*Check out these artists and every other artist we’ve featured on the blog this month on our Spotify playlist for this month.*
The Flock is an idea that we had to help fans of a specific genre find multiple bands they love in one post. It helps us provide value to you, the reader, by putting more of what you want in one place. It also helps the artists. Fans of their music come to the page and become fans of other similar artists, growing their fanbase more efficiently. It also helps artists connect with other artists who have a similar feel, so they can help each other out, work together, play shows, etc. Our goal here is to help promote artists that we believe in and want to see succeed. The Flock is a great way to help with that, and we’ve seen some really cool things happen because of it. Let’s get into this edition of The Flock.
*click on the artist’s name to go to their page*
Mm. This song is so smooth, from the walking bass line, to the chunky guitar, to the excellent vocals. This song sounds straight out of the 70s to me, in the best way. It has done an effective job of creating that vibe, and keeping the lyrics simple and relatable:
“Give me your sweet love, honey
I’ll give it right back to you
Give me your sweet love, honey
You know I love you, do you? ”
This song is a perfect summer song for me. It creates a sense of nostalgia like The Sandlot or something. Let me share one more lyrical section, which is my favorite moment:
“Baby won’t you lay your head
Let me take you home to bed
Twelve feet tall the trees they cast their
Dark and mighty shadows wide, what a sight
I’ve been round your neighbourhood
Sitting on the benches in the park
You knew that I’d be back again
When the evening sky grew dark”
It just reminds me so much of my late teens/early twenties. Young enough to make some fun mistakes, and old enough to have the freedom to do so. Keep a look out for their full album coming out later this year, if this song is any indication, it’s going to be very good.
This song has a classic message, with a beautiful Sufjan Stevens style package. It seems to be somewhat based on this quote: ““An advanced city is not one where even the poor use cars, but rather one where even the rich use public transport”– Enrique Peñalosa”
“Shelved and branded living on display
Mentally I’m overdrawn buying things I can’t afford,
All our lives appear so ornate,
Could you believe that misery has come from having everything,
Misery has everything.”
We quickly see that the title has to do with middle-class malaise. Or First World malaise. Or whatever you want to call it. It has some to do with a personal level of misery, but the song seems to suggest that a lot of the misery in the world is created by people’s desire to “have everything.” We get an indicator in the chorus when he finishes with: “Could you believe society would fix itself eventually if rich old men began to take the bus.” I absolutely love that image. I think that would be a great way for rich old men to see how the rest of us live, and rub shoulders with the people they often demonize. It makes sense to me, that less misery would stem from that. Nick Di Gregorio for President.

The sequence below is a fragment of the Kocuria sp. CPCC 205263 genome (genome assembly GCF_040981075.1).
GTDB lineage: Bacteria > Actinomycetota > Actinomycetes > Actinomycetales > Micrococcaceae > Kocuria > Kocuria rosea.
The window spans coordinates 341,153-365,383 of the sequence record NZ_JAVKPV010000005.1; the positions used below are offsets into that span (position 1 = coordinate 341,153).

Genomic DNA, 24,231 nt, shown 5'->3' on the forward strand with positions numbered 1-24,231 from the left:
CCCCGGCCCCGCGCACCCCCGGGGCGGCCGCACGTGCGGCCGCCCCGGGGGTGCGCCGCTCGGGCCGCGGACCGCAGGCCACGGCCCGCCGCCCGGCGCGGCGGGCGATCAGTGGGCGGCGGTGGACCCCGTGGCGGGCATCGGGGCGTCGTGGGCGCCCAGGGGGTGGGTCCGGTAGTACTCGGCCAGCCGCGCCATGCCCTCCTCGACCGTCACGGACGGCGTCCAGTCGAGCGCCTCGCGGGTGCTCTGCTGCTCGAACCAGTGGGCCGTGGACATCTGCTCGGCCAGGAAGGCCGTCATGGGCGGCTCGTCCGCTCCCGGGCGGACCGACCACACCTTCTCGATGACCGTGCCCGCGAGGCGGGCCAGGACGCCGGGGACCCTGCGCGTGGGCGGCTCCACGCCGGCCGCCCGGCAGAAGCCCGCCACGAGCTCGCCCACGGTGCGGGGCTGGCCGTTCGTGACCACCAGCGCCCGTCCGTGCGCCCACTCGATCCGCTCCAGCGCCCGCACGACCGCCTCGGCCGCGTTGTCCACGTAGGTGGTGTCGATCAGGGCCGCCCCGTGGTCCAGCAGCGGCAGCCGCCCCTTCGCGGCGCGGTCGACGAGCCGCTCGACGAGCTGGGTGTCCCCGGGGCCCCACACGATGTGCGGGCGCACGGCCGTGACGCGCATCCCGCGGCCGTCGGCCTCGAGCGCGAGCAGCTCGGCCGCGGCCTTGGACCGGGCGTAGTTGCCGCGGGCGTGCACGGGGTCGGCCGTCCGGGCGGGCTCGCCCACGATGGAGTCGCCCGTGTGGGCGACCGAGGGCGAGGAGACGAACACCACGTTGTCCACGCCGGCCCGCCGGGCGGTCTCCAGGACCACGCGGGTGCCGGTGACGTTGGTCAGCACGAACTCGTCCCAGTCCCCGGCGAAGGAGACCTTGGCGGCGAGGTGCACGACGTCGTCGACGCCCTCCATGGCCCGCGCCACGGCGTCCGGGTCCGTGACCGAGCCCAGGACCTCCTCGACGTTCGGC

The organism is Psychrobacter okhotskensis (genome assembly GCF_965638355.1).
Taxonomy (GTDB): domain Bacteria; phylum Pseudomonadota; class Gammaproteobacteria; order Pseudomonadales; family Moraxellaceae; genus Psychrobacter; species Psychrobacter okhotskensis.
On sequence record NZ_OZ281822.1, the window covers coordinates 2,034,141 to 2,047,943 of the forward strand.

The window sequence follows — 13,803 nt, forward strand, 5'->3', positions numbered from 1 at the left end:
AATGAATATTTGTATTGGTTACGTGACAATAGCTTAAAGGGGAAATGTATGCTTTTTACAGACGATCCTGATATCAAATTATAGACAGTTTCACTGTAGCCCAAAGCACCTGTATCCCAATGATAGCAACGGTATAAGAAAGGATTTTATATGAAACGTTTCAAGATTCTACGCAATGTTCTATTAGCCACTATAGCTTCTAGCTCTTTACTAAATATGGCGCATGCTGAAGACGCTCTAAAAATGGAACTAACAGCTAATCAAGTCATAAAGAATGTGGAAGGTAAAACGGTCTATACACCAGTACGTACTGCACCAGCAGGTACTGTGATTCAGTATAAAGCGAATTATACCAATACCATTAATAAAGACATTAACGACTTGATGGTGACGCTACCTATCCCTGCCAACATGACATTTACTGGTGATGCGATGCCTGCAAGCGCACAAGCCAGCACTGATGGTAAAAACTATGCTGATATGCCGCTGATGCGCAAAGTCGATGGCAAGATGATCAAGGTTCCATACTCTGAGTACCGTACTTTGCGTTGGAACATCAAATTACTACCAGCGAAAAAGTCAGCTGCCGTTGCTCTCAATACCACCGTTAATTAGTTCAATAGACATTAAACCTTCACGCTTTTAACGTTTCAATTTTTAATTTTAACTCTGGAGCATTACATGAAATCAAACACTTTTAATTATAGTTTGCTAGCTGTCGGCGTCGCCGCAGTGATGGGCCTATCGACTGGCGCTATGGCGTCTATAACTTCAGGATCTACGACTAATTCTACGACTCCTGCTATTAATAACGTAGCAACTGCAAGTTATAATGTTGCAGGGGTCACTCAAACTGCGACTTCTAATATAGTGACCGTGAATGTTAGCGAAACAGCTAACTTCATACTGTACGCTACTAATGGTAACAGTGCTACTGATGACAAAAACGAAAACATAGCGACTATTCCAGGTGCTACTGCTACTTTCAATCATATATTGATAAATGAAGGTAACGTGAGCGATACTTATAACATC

What an interesting video. It makes me feel nostalgic for a party in Canada that I’ve never been to. It honestly feels like they just had a party, and a guy walked around panning out on different parts of it. It’s a really nice art piece. Some things that stood out to me: the phone getting blown up with text messages on the counter, the fog machine that wasn’t putting out much fog, the long shot of the girl smoking. There was plenty more, but it’s just a lot of isolated images that really feel authentic. I also found it interesting that in the last minute or so of the video, instead of the camera panning out, it starts to pan in. I don’t know if that’s somehow a signal for the way a party can turn from shallow to authentic as the night wears on, or something else entirely, but I really dig leaving that as an easter egg to try to make meaning of.
Aside from the really cool video, the sound of this band is amazing. The vocals in particularly stand out as something entirely unique, but beautifully haunting. I also really like that the band describes themselves as “psychedelic-country-soul” because I don’t think I’ve ever described a band that way, and yet, it’s a perfect way to describe this group. I can’t wait to see what else they come up with, as this is just single from an upcoming project.